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Scott has been writing about the strange case of the two men “of Washington, D.C.” who are under arrest, having purported to be high-level Department of Homeland Security agents. The men are Arian Taherzadeh and Haider Ali, which might give the politically incorrect some ideas. News reports indicate that they “compromised” four Secret Service agents, although my understanding is that this simply means that those agents accepted gifts from them. Somehow, Taherzadeh and Ali had plenty of money to throw around.
The case took a small step forward today with the filing of a motion to hold the men in federal custody as flight risks. The motion begins:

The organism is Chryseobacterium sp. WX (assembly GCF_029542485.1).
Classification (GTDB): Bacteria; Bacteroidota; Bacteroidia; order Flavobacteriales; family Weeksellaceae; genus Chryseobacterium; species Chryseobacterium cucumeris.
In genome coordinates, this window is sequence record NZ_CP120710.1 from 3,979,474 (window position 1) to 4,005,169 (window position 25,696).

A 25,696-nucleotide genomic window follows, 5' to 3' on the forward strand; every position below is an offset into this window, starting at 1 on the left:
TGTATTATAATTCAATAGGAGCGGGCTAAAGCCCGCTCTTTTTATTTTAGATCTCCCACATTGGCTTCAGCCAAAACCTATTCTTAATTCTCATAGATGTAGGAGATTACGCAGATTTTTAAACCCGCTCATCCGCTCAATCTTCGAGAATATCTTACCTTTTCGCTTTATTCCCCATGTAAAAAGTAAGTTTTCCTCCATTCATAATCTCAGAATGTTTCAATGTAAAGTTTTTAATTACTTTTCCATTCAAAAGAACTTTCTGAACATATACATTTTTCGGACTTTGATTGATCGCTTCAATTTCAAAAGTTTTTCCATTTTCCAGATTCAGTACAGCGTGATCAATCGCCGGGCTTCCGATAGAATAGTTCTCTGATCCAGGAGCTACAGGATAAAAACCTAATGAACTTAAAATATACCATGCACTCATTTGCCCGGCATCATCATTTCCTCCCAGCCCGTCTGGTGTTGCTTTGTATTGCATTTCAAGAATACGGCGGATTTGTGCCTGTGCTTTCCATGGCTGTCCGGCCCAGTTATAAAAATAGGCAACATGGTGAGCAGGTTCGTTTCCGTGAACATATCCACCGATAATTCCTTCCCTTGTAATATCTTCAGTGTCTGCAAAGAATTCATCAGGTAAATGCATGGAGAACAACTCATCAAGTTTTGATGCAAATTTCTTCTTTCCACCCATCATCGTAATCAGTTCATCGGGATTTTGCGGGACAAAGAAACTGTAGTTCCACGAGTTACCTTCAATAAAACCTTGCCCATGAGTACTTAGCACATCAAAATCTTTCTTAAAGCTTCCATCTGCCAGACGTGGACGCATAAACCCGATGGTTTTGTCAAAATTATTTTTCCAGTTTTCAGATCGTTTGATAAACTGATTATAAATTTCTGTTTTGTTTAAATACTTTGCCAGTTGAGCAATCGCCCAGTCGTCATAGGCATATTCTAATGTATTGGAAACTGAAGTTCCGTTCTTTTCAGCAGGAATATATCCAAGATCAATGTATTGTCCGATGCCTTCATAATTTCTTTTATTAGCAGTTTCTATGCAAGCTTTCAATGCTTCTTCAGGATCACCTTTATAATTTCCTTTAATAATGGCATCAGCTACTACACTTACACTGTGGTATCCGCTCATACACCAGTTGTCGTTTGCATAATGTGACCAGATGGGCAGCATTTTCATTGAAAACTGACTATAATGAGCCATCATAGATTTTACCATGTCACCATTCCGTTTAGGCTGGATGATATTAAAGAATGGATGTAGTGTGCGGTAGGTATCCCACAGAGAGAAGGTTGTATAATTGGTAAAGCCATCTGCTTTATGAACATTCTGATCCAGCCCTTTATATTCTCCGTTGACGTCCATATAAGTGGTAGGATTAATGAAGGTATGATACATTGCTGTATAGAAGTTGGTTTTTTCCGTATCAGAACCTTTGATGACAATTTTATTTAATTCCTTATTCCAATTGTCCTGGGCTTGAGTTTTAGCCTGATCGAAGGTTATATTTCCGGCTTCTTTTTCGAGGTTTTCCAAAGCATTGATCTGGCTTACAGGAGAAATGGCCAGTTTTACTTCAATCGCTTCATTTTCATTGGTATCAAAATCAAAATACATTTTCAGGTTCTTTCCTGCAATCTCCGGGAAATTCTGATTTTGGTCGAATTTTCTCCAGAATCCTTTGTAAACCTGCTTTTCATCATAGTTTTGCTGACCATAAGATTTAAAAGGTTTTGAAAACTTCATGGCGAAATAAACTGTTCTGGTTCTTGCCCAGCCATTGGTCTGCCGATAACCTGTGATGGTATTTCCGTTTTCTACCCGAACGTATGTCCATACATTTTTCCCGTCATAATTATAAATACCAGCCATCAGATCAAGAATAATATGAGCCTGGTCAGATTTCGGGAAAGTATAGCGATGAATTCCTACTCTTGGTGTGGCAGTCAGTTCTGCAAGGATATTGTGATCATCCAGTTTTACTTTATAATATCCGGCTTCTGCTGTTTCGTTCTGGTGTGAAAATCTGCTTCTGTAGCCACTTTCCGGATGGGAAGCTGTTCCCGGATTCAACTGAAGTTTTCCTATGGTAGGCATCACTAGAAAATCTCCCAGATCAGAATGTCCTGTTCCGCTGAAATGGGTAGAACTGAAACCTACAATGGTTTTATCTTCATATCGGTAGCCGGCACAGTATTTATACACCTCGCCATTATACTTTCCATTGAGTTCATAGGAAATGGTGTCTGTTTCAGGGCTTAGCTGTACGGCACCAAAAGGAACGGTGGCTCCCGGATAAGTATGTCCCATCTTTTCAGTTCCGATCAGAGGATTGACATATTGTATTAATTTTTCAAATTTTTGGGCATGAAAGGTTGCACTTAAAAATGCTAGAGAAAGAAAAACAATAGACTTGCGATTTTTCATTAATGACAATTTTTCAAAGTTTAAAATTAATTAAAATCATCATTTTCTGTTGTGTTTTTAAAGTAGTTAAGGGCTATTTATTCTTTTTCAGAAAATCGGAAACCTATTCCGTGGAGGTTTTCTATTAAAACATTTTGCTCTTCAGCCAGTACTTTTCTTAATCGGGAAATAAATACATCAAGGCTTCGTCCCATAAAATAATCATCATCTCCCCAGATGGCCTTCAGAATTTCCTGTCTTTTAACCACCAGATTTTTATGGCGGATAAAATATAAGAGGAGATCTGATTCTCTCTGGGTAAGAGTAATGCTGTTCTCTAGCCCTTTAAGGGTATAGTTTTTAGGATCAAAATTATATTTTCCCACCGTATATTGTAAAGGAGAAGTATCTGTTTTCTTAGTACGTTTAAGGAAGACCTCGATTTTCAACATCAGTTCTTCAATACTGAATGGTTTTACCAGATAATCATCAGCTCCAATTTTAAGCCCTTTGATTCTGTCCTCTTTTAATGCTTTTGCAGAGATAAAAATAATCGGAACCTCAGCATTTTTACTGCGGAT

For years, Defendants Arian Taherzadeh and Haider Ali portrayed themselves as federal law enforcement agents involved in covert operations on behalf of the Department of Homeland Security (DHS). They are not law enforcement agents, and they are not involved in sanctioned covert activities. Neither Defendant is even employed by the United States government. But their impersonation scheme was sufficiently realistic to convince other government employees, including law enforcement agents, of their false identities. They pretended to recruit other individuals to law enforcement and their fake operation—including shooting a person with an air gun—and leveraged their phony law enforcement status to ingratiate themselves to other law enforcement agents in sensitive positions. They compromised United States Secret Service (USSS) personnel involved in protective details and with access to the White House complex by lavishing gifts upon them, including rent-free living. And they procured, stored, and used all the tools of law enforcement and covert tradecraft: weaponry, including firearms, scopes, and brass knuckles; surveillance equipment, including a drone, antennae, hard drives, and hard drive copying equipment; tools to manufacture identities, including a machine to create Personal Identification Verification (PIV) cards and passport photographs; and tactical gear, including vests, gas masks, breach equipment, police lights, and various law enforcement insignia.